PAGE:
The applicability of allometry (Mette) as a means to estimate
biomass from height was discussed for a wide range of forest types. Besides
errors and unknowns in allometry, such as ecosystems without light competition
or tropical forests it was remarked that the Pol-InSAR height estimation may
not work accurate in discontinuous open forests or heterogeneous forests.
Repeat-pass C-band coherence was shown to be exploitable in the
Northern Taiga regions of Siberia, under favourable conditions (Wiesman). A
larger range for biomass retrieval is expected from PALSAR.
Knowledge on the relation between biomass and P-band intensity
data at high incidence angles is of importance for space application. It
was shown that results from previous research, at medium incidence angles, are
comparable. The only exception being that low biomass areas are confused with
bare areas, but this problem could be mitigated by prior classification. This
positive result is of importance for the BIOMASCA proposal (Dubois).
For applications, which parameters are needed, and at which
accuracy? Is forest height a meaningful parameter? Soil moisture, for
example, is hard to describe with a single number because in general the soil
moisture vertical profile is not uniform. In analogy, could we derive a height
distribution? Application areas are not limited to forestry. Numerical weather
prediction models or climate models need the aerodynamical roughness of forests
to describe the atmospheric boundary layer. Ecologists need data such as crown
closure, species clumping, gap dynamics, disturbance. If we only invert for
average height and consider canopy roughness as a source of error, we throw
away very useful data.
And what about biomass? One issue is clearly the global
estimation of biomass for which SAR could provide useful information. However
biomass information is crucial for other purposes. In carbon offset trading
issues, for example, very accurate carbon sequestration figures are needed,
above and below ground. This can only be achieved in small permanent sample
plots. The role of SAR in this case would be assessing for which areas such
sample plots are representative or to detect disturbances. The temporal
resolution of this information is also extremely important. Clearly more
discussion with user communities is required.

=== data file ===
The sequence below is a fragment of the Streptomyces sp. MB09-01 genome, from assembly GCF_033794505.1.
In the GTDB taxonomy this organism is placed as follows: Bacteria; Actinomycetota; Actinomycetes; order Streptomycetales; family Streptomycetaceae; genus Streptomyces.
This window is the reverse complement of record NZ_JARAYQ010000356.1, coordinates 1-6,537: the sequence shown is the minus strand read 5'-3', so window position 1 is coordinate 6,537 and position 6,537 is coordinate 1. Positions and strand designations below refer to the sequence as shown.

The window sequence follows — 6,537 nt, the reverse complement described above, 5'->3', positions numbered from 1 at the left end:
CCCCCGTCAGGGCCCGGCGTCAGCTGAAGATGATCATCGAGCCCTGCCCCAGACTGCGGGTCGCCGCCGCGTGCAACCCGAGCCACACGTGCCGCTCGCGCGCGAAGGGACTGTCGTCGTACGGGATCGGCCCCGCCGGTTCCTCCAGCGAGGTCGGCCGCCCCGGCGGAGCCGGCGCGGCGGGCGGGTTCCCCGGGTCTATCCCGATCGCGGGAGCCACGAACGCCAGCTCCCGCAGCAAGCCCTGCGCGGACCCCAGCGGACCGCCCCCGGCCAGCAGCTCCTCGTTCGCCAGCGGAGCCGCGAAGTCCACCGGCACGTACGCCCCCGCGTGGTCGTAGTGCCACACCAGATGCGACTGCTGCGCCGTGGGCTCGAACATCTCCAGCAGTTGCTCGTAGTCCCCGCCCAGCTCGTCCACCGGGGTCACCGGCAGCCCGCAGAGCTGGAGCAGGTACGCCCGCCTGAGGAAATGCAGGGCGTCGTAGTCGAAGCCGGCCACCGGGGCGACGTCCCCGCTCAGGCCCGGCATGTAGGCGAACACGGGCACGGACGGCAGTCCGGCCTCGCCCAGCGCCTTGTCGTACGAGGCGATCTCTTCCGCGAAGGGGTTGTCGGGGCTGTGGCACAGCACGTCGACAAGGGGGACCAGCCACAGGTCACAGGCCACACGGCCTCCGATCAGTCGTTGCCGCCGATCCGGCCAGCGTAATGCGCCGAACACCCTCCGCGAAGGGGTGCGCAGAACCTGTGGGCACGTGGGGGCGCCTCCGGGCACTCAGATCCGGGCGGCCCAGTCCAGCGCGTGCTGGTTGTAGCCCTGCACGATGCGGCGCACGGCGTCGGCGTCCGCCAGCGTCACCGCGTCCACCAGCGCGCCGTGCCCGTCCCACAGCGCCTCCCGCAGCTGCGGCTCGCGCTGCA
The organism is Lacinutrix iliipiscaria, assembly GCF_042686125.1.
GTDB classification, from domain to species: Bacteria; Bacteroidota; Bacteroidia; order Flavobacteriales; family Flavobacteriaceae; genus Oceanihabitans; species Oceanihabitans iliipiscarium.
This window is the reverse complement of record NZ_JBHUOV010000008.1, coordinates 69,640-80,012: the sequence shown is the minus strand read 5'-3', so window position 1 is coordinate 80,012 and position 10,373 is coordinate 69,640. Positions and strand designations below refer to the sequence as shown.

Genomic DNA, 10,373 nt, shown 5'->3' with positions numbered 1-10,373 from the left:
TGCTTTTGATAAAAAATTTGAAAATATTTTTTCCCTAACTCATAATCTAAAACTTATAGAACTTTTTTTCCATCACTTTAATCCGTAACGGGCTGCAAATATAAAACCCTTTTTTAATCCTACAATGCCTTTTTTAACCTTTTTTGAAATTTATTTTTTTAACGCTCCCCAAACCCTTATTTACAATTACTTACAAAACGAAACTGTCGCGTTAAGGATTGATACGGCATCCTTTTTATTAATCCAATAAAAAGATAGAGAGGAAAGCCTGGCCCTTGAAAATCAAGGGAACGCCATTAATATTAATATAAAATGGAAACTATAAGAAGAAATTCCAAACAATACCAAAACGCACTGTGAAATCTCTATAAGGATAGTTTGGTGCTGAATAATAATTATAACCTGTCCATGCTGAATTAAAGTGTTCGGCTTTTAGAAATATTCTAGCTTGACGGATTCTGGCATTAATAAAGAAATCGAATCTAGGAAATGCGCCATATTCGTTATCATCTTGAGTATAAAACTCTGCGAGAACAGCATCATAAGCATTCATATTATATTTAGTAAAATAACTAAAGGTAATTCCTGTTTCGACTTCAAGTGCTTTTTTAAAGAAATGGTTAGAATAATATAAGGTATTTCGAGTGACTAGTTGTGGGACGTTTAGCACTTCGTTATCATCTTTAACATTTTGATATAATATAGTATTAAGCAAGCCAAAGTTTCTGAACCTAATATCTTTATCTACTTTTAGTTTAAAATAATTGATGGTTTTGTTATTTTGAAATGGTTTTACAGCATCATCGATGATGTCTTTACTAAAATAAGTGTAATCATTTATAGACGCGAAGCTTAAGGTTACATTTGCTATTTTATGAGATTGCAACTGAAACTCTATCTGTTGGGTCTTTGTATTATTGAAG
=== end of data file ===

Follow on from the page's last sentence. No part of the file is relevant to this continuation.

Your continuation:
Chairpersons: E. Pottier, M. Sato
In this session, we discussed on
some original and new applications for POL-SAR and Pol-InSAR, such as:
- Urban area (segmentation,
coherent points + PS)
- Target detection (dual-freq +
dual aspect angle, FOPEN)
- Snow monitoring
- Ocean (surface RCS, oil spill
detection, Oyster farming)
In each application: Obviously
- Polarimetry and Polarimetry +
Interferometry play an important key role
- Result improvement
- Physical interpretation
In each measurement, what kind of “unique”
calibration and ground truth will be required?
For further development of new technical approaches, what kind of
validation data (which include SAR data, but also other physical measurements)
should be needed? Are these data or measurements already available?
Who should be involved in order to achieve the final aims of the
Is multi-frequency + polarimetry very important for future
applications, and what would be the limitations and gains.
Ground Truth - Very detailed
ground truth is necessary to:
explain the variability observed on data
be adapted to end-user needs
At the same time, in many
cases, we still do not know what the SAR system is looking.
Calibration - Calibration is
playing more and more an important rule:
- Interferometry + Polarimetry
-> effects on correlation and interferometric terms.
- More sensitivity (dynamic
range) is required for forest studies
- Same comments as CEOS - CalVal
Data Exchange - A priori
information is always useful in classification
- Data sets -> yes
- Ground truth: more difficult
- Photographs of the test site
- Information about the
A list of available data sets
will be quite useful to obtain new users.
In general, multi frequency
will be useful, however, in practice, it has to be limited.